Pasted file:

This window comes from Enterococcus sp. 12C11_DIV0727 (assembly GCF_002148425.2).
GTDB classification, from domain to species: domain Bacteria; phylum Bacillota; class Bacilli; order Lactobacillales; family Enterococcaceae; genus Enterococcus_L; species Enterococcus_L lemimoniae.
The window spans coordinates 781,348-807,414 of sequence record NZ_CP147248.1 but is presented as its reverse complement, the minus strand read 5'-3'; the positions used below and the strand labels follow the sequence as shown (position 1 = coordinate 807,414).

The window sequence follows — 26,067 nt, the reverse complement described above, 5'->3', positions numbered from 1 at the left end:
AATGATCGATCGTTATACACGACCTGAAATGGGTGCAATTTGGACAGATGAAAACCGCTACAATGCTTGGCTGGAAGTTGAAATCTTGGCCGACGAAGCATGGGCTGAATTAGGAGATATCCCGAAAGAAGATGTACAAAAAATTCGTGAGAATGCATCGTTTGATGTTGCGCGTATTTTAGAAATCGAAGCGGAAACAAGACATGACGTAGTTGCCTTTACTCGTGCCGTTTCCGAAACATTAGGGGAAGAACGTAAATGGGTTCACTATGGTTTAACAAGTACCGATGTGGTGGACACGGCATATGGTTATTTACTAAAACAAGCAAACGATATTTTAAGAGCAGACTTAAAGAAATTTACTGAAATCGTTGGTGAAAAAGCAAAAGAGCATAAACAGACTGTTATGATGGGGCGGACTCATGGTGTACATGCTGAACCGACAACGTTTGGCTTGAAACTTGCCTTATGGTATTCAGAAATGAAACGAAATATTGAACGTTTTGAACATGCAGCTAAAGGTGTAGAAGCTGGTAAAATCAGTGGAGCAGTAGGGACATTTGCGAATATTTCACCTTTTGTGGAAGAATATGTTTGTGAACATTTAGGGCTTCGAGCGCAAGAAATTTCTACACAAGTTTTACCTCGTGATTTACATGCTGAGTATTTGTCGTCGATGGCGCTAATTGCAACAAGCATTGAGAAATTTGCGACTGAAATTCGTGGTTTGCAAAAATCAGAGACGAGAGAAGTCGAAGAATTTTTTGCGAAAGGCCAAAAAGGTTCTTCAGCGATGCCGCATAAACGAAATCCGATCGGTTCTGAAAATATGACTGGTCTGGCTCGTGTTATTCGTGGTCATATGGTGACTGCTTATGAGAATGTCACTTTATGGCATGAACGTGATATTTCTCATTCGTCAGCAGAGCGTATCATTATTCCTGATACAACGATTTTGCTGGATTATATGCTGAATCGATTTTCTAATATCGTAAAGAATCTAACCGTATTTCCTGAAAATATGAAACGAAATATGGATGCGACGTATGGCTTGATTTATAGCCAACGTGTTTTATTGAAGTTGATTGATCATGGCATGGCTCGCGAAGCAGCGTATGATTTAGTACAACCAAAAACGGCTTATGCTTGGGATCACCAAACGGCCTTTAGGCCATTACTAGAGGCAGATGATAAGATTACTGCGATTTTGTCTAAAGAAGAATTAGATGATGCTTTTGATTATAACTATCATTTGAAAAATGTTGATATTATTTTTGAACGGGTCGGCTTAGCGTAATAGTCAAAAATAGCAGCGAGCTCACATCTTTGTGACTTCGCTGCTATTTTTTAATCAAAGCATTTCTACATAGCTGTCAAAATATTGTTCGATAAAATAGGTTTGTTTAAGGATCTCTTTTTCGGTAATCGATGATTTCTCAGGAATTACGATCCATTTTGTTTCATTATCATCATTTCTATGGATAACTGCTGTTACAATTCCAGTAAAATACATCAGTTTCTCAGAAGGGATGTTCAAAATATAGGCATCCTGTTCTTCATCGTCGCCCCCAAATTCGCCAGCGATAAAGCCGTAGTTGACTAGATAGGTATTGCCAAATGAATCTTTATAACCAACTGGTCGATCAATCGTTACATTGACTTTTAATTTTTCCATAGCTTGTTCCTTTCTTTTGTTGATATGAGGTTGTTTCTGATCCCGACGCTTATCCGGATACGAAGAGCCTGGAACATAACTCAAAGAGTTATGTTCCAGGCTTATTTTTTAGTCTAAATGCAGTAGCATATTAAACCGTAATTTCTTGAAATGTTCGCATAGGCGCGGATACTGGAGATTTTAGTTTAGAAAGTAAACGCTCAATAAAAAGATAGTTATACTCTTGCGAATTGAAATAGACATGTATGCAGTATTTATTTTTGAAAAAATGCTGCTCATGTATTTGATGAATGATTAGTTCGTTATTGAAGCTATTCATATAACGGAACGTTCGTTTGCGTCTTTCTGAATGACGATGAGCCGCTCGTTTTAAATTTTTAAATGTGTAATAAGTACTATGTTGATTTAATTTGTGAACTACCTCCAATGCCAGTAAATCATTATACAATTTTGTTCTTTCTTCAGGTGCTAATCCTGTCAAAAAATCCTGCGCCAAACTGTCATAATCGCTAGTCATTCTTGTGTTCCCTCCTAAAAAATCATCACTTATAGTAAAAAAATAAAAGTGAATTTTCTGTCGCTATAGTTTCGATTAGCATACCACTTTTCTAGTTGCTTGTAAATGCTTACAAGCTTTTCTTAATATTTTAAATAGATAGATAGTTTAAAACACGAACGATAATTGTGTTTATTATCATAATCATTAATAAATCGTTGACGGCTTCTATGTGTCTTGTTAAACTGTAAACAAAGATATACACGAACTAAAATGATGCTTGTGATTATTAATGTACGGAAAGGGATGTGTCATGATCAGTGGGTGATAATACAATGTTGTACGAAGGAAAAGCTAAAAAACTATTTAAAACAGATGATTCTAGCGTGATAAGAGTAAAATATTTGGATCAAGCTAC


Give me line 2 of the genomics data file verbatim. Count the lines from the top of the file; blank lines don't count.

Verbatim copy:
GTDB classification, from domain to species: domain Bacteria; phylum Bacillota; class Bacilli; order Lactobacillales; family Enterococcaceae; genus Enterococcus_L; species Enterococcus_L lemimoniae.